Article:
Utilize este identificador para referenciar este registo: http://hdl.handle.net/10400.14/17217
Título: Predicting Harsh Discipline in At-Risk Mothers: The Moderating Effect of Socioeconomic Deprivation Severity
Autor: Pereira, Mariana
Negrão, Mariana
Soares, Isabel
Mesman, Judi
Palavras-chave: Harsh parenting
At-risk mothers
Family conflict
Parenting stress
Child temperament
Data: 2015
Citação: PEREIRA, Mariana… [et al.] - Predicting Harsh Discipline in At-Risk Mothers: The Moderating Effect of Socioeconomic Deprivation Severity. Journal of Child and Family Studies. ISSN 1573-2843. (2015) vol.24, nº3, p.725-733
Resumo: Socioeconomic disadvantage is an important predictor of maternal harsh discipline, but few studies have examined risk mechanisms for harsh parenting within disadvantaged samples. In the present study, parenting stress, family conflict, and child difficult temperament are examined as predictors of maternal harsh discipline among a group of 58 mothers from socioeconomically disadvantaged backgrounds and their young children between the ages of 1- to 4-years-old. Maternal harsh discipline was measured using standardized observations, and mothers reported on parenting stress, family conflict, and child temperament. Severity of socioeconomic deprivation was included as a moderator in these associations. Results showed that parenting stress and family conflict predicted maternal harsh discipline, but only in the most severely deprived families. These findings extend prior research on the processes through which socioeconomic deprivation severity and family functioning impact maternal harsh discipline within a high-risk sample of low-income families. They suggest that the spillover of negative parental functioning into parent–child interactions is particularly likely under conditions of substantial socioeconomic deprivation. Severity of socioeconomic stress seems to undermine maternal adaptive forms of coping, resulting in harsh disciplining practices. Intervention efforts aimed at improving parenting and family relations, as well as an adaptive coping style assume especial relevance.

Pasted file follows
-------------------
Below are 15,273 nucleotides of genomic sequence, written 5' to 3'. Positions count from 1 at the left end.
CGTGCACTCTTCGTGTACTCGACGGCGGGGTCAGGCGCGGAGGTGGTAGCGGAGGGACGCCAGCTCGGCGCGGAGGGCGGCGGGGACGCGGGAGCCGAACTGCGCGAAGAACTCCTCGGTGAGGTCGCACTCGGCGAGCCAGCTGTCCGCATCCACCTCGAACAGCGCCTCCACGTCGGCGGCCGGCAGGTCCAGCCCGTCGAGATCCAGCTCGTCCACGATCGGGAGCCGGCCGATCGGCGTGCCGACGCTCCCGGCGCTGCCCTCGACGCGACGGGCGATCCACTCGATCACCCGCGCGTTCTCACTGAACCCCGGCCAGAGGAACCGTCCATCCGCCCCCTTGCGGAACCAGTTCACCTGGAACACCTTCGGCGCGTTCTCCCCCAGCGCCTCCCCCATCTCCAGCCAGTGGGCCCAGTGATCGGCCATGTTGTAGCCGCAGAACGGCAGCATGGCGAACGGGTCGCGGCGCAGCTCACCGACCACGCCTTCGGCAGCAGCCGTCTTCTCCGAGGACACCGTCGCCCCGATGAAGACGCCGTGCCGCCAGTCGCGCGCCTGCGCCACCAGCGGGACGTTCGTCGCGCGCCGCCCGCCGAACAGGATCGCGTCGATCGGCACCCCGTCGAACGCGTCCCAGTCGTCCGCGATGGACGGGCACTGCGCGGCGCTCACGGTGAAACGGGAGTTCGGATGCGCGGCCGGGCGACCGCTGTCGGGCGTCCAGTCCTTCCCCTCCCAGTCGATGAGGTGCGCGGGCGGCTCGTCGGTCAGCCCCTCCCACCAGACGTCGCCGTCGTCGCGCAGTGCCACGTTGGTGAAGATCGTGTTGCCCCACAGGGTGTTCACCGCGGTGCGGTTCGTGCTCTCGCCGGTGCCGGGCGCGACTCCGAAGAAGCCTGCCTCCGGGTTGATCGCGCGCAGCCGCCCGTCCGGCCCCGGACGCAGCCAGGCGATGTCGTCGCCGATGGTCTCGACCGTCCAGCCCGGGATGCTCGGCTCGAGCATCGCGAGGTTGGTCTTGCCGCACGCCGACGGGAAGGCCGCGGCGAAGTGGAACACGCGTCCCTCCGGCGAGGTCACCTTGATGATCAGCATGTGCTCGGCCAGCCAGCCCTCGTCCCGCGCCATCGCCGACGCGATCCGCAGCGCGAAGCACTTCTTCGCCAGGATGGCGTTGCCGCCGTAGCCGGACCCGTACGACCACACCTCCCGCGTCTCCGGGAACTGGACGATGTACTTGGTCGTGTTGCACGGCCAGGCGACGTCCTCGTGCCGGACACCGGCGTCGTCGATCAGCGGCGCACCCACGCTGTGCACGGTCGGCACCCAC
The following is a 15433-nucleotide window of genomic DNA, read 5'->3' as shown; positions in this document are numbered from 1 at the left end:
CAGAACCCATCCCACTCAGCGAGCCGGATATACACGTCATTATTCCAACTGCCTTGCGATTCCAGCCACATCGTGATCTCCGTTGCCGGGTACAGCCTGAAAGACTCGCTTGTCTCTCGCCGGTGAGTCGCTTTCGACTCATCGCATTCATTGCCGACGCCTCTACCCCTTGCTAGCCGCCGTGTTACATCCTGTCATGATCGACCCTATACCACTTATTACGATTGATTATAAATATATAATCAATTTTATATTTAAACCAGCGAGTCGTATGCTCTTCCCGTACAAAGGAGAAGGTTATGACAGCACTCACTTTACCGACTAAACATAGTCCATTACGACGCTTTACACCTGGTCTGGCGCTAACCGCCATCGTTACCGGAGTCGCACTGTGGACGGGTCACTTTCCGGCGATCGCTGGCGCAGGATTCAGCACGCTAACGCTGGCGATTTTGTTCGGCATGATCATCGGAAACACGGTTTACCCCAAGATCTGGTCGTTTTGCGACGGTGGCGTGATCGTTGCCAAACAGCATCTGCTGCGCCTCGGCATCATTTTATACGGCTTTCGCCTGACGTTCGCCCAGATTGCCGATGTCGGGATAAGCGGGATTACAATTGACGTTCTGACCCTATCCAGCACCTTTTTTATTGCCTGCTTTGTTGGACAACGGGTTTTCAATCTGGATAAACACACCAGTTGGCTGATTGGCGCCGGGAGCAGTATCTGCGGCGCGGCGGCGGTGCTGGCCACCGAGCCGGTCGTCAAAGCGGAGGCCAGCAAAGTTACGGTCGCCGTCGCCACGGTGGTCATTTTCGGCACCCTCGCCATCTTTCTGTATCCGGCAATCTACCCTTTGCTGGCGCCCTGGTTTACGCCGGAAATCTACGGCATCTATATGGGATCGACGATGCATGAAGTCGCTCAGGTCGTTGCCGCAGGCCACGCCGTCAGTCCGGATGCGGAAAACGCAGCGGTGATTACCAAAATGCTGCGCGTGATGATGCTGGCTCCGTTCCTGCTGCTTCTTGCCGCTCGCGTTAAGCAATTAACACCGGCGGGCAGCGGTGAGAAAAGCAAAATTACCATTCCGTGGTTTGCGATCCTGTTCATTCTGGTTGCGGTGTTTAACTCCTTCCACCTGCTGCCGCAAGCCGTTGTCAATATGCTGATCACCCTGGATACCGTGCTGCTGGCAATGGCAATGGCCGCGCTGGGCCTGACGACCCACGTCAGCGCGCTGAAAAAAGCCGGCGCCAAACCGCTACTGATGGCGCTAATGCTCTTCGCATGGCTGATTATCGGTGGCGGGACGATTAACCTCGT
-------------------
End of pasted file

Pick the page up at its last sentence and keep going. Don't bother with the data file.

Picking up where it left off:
Peer review: yes
URI: http://hdl.handle.net/10400.14/17217
Aparece nas colecções:FEP - Artigos em revistas internacionais com Arbitragem / Papers in international journals with Peer-review

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